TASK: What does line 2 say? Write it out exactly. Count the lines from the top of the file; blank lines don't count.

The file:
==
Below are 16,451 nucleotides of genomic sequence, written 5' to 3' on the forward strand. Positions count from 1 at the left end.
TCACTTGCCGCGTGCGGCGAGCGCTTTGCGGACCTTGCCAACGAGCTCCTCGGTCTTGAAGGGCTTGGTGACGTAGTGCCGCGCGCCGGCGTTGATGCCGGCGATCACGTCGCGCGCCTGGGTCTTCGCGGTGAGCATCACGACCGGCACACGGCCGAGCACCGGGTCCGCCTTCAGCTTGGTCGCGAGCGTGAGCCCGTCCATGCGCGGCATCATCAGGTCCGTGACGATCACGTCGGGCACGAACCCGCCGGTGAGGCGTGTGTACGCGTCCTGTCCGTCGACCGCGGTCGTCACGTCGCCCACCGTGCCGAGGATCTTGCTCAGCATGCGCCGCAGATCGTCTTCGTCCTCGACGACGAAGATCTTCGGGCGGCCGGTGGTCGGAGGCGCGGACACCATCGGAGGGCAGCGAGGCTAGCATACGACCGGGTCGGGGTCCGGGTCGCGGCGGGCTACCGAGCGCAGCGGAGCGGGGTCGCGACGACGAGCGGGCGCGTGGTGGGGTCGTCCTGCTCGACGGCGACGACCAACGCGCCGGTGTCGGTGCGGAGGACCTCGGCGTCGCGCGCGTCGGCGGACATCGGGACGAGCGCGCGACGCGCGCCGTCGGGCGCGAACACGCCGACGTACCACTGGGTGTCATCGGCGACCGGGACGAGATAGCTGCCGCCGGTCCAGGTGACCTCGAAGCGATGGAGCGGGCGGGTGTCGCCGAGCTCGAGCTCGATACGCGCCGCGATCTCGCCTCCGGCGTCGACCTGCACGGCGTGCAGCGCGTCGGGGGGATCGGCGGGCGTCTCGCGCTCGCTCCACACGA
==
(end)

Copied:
TCACTTGCCGCGTGCGGCGAGCGCTTTGCGGACCTTGCCAACGAGCTCCTCGGTCTTGAAGGGCTTGGTGACGTAGTGCCGCGCGCCGGCGTTGATGCCGGCGATCACGTCGCGCGCCTGGGTCTTCGCGGTGAGCATCACGACCGGCACACGGCCGAGCACCGGGTCCGCCTTCAGCTTGGTCGCGAGCGTGAGCCCGTCCATGCGCGGCATCATCAGGTCCGTGACGATCACGTCGGGCACGAACCCGCCGGTGAGGCGTGTGTACGCGTCCTGTCCGTCGACCGCGGTCGTCACGTCGCCCACCGTGCCGAGGATCTTGCTCAGCATGCGCCGCAGATCGTCTTCGTCCTCGACGACGAAGATCTTCGGGCGGCCGGTGGTCGGAGGCGCGGACACCATCGGAGGGCAGCGAGGCTAGCATACGACCGGGTCGGGGTCCGGGTCGCGGCGGGCTACCGAGCGCAGCGGAGCGGGGTCGCGACGACGAGCGGGCGCGTGGTGGGGTCGTCCTGCTCGACGGCGACGACCAACGCGCCGGTGTCGGTGCGGAGGACCTCGGCGTCGCGCGCGTCGGCGGACATCGGGACGAGCGCGCGACGCGCGCCGTCGGGCGCGAACACGCCGACGTACCACTGGGTGTCATCGGCGACCGGGACGAGATAGCTGCCGCCGGTCCAGGTGACCTCGAAGCGATGGAGCGGGCGGGTGTCGCCGAGCTCGAGCTCGATACGCGCCGCGATCTCGCCTCCGGCGTCGACCTGCACGGCGTGCAGCGCGTCGGGGGGATCGGCGGGCGTCTCGCGCTCGCTCCACACGA